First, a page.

• July 2009. Apple releases iPhone 3GS with OS 3.0 and hardware encryption and enough policy-based control to give IT professionals the ability to more comfortably support the devices, particularly in non-regulated industries. The big remaining gaps in 3.0 from our 100+ conversations with IT pros? The inability to distribute applications wirelessly, to push software and policy updates to the device, and to manage iPhones or iPads in the same way that BlackBerry Enterprise Server (or Server Express, the $0-cost version) does.
  • July 2010. Apple will release OS 4.0 that includes wireless app distribution, better data encryption, more APIs for device management, and a significicant number of enterprise features that are outlined below. For other details, check out these Forrester posts on consumer functions and on mobile advertising.
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The Tech Recovery of 2010 Is Underway

Andrew Bartels

As I predicted in January 2010 (see January 11, 2010, "US and Global IT Market Outlook: Q4 2009"), a tech recovery has started in the US and around the world.  In my updated IT market forecast (see April 8, 2010, "US and Global IT Market Outlook: Q1 2010"), I point out that IT market indicators from Q4 2009 showed an end to declines, setting the stage for stronger growth in 2010.  Since IT market trends are playing out as I expected, I have made only modest changes to my 2010 IT market forecasts.  I now expect the US IT market to grow by 8.4%, a bit higher than my earlier forecast, because of better-than-expected performance in communications equipment.  My forecast for the global IT market in US dollars is a bit lower at 7.7%, with the unexpected strength in the US dollar (due to the weaker Euro after the Greek debt crisis) dampening dollar-denominated growth.  I continue to see computer equipment and software as the strongest product categories in 2010, with PCs, peripherals, and storage equipment leading the computer category and operating system software and applications setting the pace for software. Communications equipment purchases are looking up, especially for enterprise and SMB buying.  IT services will lag a bit, with systems integration project work waiting for licensed software purchases to rise.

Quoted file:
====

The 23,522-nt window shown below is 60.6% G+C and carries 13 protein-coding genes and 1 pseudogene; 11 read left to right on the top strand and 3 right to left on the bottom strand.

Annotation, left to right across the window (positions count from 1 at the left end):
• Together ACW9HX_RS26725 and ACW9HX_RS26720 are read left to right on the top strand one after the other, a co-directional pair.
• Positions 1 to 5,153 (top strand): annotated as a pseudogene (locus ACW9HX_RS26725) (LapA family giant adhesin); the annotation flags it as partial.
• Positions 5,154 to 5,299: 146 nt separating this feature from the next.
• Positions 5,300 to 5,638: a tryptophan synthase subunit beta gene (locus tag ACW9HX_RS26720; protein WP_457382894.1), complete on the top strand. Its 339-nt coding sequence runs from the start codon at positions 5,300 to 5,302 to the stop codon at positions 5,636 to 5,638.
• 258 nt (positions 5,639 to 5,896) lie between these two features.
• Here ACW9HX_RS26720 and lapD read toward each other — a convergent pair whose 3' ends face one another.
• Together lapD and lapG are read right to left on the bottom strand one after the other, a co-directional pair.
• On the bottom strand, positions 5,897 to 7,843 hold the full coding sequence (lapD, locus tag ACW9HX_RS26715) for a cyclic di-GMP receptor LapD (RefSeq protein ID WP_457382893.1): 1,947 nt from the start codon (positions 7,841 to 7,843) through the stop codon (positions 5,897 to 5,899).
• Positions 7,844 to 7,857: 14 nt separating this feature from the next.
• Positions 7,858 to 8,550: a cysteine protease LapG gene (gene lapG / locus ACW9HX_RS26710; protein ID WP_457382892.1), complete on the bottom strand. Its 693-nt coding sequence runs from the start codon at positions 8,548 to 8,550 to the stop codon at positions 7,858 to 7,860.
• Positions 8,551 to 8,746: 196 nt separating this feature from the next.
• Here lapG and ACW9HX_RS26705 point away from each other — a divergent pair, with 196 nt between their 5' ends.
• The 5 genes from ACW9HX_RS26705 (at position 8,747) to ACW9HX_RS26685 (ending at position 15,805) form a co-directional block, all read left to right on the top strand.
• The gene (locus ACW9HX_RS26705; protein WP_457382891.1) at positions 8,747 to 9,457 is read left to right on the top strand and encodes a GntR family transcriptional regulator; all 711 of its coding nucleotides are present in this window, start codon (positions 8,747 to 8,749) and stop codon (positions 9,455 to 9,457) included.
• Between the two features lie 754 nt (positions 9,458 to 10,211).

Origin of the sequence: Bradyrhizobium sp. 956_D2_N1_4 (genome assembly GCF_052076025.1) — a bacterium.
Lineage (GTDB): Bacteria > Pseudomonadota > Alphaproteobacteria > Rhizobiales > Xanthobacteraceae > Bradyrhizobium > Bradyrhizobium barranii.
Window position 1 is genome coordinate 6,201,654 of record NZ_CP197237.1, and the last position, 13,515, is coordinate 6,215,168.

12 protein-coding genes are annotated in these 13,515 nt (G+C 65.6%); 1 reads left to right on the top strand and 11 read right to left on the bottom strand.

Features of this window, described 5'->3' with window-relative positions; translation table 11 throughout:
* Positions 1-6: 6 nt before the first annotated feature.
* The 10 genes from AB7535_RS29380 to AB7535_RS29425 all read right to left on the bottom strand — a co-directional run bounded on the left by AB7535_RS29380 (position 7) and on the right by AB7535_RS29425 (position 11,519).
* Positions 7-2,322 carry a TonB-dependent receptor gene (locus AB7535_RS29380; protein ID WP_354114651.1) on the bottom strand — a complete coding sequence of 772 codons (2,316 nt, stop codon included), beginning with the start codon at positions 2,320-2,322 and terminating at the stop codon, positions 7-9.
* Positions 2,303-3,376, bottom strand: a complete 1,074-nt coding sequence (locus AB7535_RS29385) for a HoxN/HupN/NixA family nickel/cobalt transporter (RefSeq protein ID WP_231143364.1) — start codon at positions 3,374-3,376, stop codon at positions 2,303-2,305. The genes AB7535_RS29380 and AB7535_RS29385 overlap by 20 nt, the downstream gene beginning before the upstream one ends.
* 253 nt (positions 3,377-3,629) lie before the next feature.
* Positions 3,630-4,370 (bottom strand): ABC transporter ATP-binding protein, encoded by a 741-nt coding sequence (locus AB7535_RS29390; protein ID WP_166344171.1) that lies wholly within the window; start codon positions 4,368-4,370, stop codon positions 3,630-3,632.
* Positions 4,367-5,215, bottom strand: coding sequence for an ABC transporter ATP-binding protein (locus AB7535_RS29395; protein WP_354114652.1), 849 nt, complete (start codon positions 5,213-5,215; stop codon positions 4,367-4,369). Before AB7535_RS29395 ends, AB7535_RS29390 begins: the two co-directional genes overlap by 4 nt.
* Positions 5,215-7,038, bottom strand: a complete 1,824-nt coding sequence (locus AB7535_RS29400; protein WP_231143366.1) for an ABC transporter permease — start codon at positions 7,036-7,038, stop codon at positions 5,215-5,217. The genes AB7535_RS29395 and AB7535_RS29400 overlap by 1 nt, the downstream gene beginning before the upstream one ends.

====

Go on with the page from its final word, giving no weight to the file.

In this report, I provide our first look at 2010 IT purchases on an industry basis in the US.  Confirming past research, the largest US industry market for tech products and services is the professional services industry ($103 billion), followed by financial services ($81 billion), and government ($71 billion).  In terms of 2010 growth prospects, US manufacturers, financial services firms, utilities, and health care will see the strongest growth in 2010. 

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OpenText Getting Serious about Content Analytics

Craig Le Clair

Analytics is getting a lot of attention these days for additional business insight, improving the customer experience, and understanding the online experience. But these exciting areas tell only part of the story. Analytics is after all a horizontal technology that can also help improve content management and transactional business processes by helping to classify documents, improve business processes, and enhance the value of packaged apps. Open Text is adapting to this trend with announced plans to integrate the content analytics capabilities of Nstein Technologies, acquired  on April 1,  that will drive additional value in a  number of areas including - regulated documents, email, social media, Web content, OCR-treated scanned images, and content in business systems, such as Microsoft, SAP and Oracle. While Open Text's first integration of Nstein technology will integrate content analytics with Vignette Content Management system, and the Media Management DAM solution, the bigger value will come from  integration with its Enterprise Library, the core repository,  and will be marketed as Open Text Content Analytics. I have three related research projects that touch on analytics – a review of the content integration market, top use cases for content analytics, and how analytics can take capture to the next level. Analytics will be a foundation component for the enxt generation of ECM - and OT is moving that direction.

The Ultimate Grocery Shopping App?

Nigel Fenwick